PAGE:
„PC“ Dan helps in recovery just as Theresa.
Especially helpful is their knowledge of Spanish when the treatment or medication of animals have to be explained to the owners.
As Peace Corps volunteers they work in developing local business. Dan tries to develop an enterprise that offers tourists canoe trips to the national park Los Haitises on the other side of the Samaná Bay and Theresa works with Dominican women producing coconut oil.
On this beach Theresa finds the strays she brings to get spayed.
Today she brings two. The small, still very young black and white bitch is so anemic due to ehrlichiosis that she can’t be spayed right away. She gets antibiotics and stays in a box until tomorrow.
Chava, the second, has had a litter about 2 month ago.
She is already in an early stage of pregnancy again.
Also she has ehrlichiosis which makes the surgery a pretty bloody affair.
But she recovers well. Since she has no home she stays also overnight in a box.
The brown bitch Leica lives just across the road.
Watching her getting spayed I think of my questionnaire for inexperienced young vets who apply to participate in a spay and neuter campaign and realize how right I am:
“Can you operate a pregnant bitch that is a bleeder because of ehrlichiosis and that might have another surgical issue without having to give too much additional anaesthesia, with the simplest means and without a lot of technical equipment?”
Leica wasn’t going to be the only one…Underprivileged dogs are not suitable for practicing. They need the best surgeon there is lacking mostly all post-operative care.
Leica is pregnant with 10 ! puppies.
Apart from that she has obviously ehrlichiosis.
She is the bleeder of the day and the stitches don‘t hold.
Now things have to go fast! Leica’s intestines have to be taken out to find, clamp and sew up the bleeding vessels. Suddenly she starts to vomit, bones of all things…
Thank God for the tube!
Before the intestines are put back into Leica’s belly they are sterilized with Ringer’s solution.
The needle and suture already in her hand, Julia throws a look at the infusion. It’s dripping steadily and reassuringly. Leica can get stitched up. Also she stayed overnight in a box.
Chiquita , little No 13, is next…
After being shaved Abel will disinfect her belly. She gets eye drops so that her eyes won’t dry out under anaesthesia where most animals have their eyes open but can’t blink.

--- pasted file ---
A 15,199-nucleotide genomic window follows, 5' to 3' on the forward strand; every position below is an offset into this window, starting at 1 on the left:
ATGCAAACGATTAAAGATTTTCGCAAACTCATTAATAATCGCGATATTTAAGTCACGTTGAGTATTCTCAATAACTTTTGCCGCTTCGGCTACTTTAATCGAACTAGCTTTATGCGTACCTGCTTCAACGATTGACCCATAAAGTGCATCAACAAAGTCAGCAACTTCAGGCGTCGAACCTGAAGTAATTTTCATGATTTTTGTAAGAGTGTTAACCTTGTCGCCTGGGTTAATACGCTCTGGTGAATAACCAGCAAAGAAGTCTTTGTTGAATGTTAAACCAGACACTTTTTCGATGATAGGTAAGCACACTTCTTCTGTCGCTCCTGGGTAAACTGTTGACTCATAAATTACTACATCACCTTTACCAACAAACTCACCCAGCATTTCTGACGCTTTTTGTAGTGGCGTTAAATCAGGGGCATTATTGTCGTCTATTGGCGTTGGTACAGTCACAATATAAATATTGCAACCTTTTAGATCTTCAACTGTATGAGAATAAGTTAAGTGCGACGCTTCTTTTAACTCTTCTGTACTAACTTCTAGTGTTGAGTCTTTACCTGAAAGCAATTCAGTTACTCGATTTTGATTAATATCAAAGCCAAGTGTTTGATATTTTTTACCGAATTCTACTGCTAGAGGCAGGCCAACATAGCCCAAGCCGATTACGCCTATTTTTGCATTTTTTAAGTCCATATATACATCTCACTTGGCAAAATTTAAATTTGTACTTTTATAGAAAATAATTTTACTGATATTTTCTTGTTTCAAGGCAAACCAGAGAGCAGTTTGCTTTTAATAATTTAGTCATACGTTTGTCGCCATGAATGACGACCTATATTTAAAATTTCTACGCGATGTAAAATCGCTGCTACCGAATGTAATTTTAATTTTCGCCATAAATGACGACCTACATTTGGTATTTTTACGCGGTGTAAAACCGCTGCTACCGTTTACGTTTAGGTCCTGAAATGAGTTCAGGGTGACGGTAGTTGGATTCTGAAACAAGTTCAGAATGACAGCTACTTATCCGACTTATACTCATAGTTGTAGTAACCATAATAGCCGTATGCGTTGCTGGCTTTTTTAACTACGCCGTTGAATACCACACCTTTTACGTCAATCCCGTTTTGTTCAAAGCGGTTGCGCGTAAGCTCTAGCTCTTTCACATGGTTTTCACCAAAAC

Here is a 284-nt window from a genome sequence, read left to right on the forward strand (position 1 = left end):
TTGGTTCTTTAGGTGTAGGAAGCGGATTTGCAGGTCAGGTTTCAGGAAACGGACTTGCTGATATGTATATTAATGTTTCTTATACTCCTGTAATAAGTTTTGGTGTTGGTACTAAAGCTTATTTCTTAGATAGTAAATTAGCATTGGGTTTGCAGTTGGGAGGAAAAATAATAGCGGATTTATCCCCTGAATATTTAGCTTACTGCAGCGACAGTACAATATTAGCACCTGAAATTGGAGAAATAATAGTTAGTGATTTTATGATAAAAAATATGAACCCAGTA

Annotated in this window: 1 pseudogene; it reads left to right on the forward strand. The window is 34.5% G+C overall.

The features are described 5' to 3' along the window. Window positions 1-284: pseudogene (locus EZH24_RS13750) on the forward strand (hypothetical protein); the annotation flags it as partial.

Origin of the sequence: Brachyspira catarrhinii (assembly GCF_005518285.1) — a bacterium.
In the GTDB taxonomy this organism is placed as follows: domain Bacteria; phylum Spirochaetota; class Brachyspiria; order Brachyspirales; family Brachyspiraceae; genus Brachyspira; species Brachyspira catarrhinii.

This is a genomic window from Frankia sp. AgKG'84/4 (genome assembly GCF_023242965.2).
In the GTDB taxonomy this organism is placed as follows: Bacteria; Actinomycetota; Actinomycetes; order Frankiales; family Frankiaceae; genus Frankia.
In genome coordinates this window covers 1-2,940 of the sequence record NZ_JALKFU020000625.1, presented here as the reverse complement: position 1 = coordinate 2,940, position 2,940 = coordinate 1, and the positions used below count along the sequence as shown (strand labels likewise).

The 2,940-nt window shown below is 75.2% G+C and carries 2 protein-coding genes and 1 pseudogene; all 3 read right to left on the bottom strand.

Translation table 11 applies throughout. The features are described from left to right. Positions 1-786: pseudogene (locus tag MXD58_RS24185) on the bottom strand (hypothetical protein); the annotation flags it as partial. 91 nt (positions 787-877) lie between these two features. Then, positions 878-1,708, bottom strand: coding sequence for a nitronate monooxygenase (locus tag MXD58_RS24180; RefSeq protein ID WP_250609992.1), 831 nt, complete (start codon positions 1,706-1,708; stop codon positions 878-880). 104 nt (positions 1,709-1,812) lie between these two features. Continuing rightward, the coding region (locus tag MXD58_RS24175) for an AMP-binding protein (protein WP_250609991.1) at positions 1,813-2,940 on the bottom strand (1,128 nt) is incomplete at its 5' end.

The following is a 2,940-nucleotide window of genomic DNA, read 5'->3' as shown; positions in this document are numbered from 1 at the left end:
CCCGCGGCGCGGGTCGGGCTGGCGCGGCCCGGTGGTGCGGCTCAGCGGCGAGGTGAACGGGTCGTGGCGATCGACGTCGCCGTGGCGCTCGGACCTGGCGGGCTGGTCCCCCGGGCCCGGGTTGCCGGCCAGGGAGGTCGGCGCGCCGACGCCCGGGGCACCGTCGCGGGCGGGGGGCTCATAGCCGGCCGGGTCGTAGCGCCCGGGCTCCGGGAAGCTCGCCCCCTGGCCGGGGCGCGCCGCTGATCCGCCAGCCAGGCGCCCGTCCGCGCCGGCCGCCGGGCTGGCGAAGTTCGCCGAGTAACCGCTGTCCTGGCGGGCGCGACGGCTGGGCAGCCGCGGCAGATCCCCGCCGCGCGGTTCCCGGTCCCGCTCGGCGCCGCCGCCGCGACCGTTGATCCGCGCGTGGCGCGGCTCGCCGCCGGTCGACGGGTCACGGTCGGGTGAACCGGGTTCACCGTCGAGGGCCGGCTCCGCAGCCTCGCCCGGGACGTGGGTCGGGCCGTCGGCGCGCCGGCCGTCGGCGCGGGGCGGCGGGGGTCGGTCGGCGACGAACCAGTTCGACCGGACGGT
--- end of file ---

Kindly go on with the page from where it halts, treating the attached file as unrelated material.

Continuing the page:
Adhesive glue and plastic wrap have proven to be a perfect replacement of the drapes used in earlier operatives that were expensive and, if made from cloth, added quite a bit to the limited weight of the vets’ luggage.
A chi for Julia to relax after Leica…
But suddenly this littles lady stops breathing. Eyes closed Anna listens for the heart beat: Yes, there it is again!
Chiquita wakes up. All is well again!
Cucha is the next in line and even though her owner looks quite scared…
…Cucha has no problems at all.
A very worried boy brings his sick chihuahua that doesn’t eat.
Anna injects antibiotics. If it doesn’t get better he will have to come back.
These boys wait already since the early morning. It is obvious that their dogs won’t get operated today anymore. Apart from that, they are males…
But aren’t we just particularly concerned to educate children? Will they come back tomorrow or stay away because they are disappointed? And aren’t we again and again trying to convince men also to get their males neutered? Kim is a great pedagogue. She tells the boys: „If you come back tomorrow you get 10 pesos. If you don’t you have to pay me 10 pesos.“ The boys are thrilled – and the first to be there the next morning!
Princessa, No 16, is tied for surgery by Abel and Julia.
She is the last chihuahua of the day…
Monika spays Susi, No 19, the last big bitch for today.
An emergency had been brought in the afternoon.
This little male with an enormously swollen face; no wonder he won‘t eat anymore…Whatever the cause, the teeth aren’t responsible.
A tiny cut and it flows…
The little guy is put under Propofol for a short while to drain the abscess. A second cut is made underneath the ear and a gauze bandage is pulled through to keep the drainage open.
Then he gets a bandage and is put in a box for the night
In the meantime there were some phone calls from Karen, owner of the hostels La Hacienda in Las Galleras. Karen is an ardent cat lover and her hostel is on Animal-friendly hotels in the Caribbean.
Her tom cat can’t urinate and has most likely bladder stones. Karen has to get a bladder catheter, then she will come. Late in the afternoon she arrives. The catheters are useless for cats but her tom cat has great luck! During the drive the stone passed and he can pee again which he demonstrated right away in the car…
Macho is the last patient of the day. 2 cuts aren’t enough for his drainage…
At numerous places incisions have to be made that are kept open with gauze bandage. He tolerates the anaesthesia with Propofol well.
The drains were rinsed repeatedly during the following days and Macho recovered well.
Time to go home after this eventful day. 4 dogs stay behind. Tomorrow A.A.A.S. boss Judy comes from Sosúa whom I haven’t seen in 4 years…
previous Chapter | next Chapter | To Top